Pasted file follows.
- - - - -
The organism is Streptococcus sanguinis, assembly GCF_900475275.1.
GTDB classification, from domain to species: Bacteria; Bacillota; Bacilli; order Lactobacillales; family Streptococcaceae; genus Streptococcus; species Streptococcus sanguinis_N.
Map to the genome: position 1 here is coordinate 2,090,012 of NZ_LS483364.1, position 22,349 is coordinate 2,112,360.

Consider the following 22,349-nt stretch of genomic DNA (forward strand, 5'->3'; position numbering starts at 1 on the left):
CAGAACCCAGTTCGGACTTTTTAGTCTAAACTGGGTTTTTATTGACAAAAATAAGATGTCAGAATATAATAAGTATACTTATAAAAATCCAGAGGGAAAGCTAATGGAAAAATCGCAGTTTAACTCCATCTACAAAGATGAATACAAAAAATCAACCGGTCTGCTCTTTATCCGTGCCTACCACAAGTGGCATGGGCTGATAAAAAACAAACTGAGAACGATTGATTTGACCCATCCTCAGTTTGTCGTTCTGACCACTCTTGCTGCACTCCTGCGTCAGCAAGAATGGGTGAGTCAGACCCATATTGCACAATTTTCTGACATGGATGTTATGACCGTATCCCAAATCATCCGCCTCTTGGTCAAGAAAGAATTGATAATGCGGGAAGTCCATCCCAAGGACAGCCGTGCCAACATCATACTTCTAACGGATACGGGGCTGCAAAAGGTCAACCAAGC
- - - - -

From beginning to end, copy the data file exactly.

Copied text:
The organism is Streptococcus sanguinis, assembly GCF_900475275.1.
GTDB classification, from domain to species: Bacteria; Bacillota; Bacilli; order Lactobacillales; family Streptococcaceae; genus Streptococcus; species Streptococcus sanguinis_N.
Map to the genome: position 1 here is coordinate 2,090,012 of NZ_LS483364.1, position 22,349 is coordinate 2,112,360.

Consider the following 22,349-nt stretch of genomic DNA (forward strand, 5'->3'; position numbering starts at 1 on the left):
CAGAACCCAGTTCGGACTTTTTAGTCTAAACTGGGTTTTTATTGACAAAAATAAGATGTCAGAATATAATAAGTATACTTATAAAAATCCAGAGGGAAAGCTAATGGAAAAATCGCAGTTTAACTCCATCTACAAAGATGAATACAAAAAATCAACCGGTCTGCTCTTTATCCGTGCCTACCACAAGTGGCATGGGCTGATAAAAAACAAACTGAGAACGATTGATTTGACCCATCCTCAGTTTGTCGTTCTGACCACTCTTGCTGCACTCCTGCGTCAGCAAGAATGGGTGAGTCAGACCCATATTGCACAATTTTCTGACATGGATGTTATGACCGTATCCCAAATCATCCGCCTCTTGGTCAAGAAAGAATTGATAATGCGGGAAGTCCATCCCAAGGACAGCCGTGCCAACATCATACTTCTAACGGATACGGGGCTGCAAAAGGTCAACCAAGC